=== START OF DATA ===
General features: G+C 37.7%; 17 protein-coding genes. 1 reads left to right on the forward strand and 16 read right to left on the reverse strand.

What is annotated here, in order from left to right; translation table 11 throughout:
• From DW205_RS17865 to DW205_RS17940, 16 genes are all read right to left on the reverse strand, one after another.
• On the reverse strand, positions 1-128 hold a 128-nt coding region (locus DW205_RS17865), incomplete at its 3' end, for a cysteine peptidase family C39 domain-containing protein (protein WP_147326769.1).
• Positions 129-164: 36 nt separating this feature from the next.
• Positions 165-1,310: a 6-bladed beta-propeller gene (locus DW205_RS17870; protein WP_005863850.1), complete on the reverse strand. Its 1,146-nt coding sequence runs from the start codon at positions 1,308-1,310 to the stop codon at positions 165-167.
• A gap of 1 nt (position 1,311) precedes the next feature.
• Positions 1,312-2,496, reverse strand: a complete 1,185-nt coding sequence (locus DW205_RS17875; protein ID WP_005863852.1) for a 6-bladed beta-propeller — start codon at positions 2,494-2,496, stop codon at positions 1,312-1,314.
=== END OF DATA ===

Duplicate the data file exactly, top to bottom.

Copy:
General features: G+C 37.7%; 17 protein-coding genes. 1 reads left to right on the forward strand and 16 read right to left on the reverse strand.

What is annotated here, in order from left to right; translation table 11 throughout:
• From DW205_RS17865 to DW205_RS17940, 16 genes are all read right to left on the reverse strand, one after another.
• On the reverse strand, positions 1-128 hold a 128-nt coding region (locus DW205_RS17865), incomplete at its 3' end, for a cysteine peptidase family C39 domain-containing protein (protein WP_147326769.1).
• Positions 129-164: 36 nt separating this feature from the next.
• Positions 165-1,310: a 6-bladed beta-propeller gene (locus DW205_RS17870; protein WP_005863850.1), complete on the reverse strand. Its 1,146-nt coding sequence runs from the start codon at positions 1,308-1,310 to the stop codon at positions 165-167.
• A gap of 1 nt (position 1,311) precedes the next feature.
• Positions 1,312-2,496, reverse strand: a complete 1,185-nt coding sequence (locus DW205_RS17875; protein ID WP_005863852.1) for a 6-bladed beta-propeller — start codon at positions 2,494-2,496, stop codon at positions 1,312-1,314.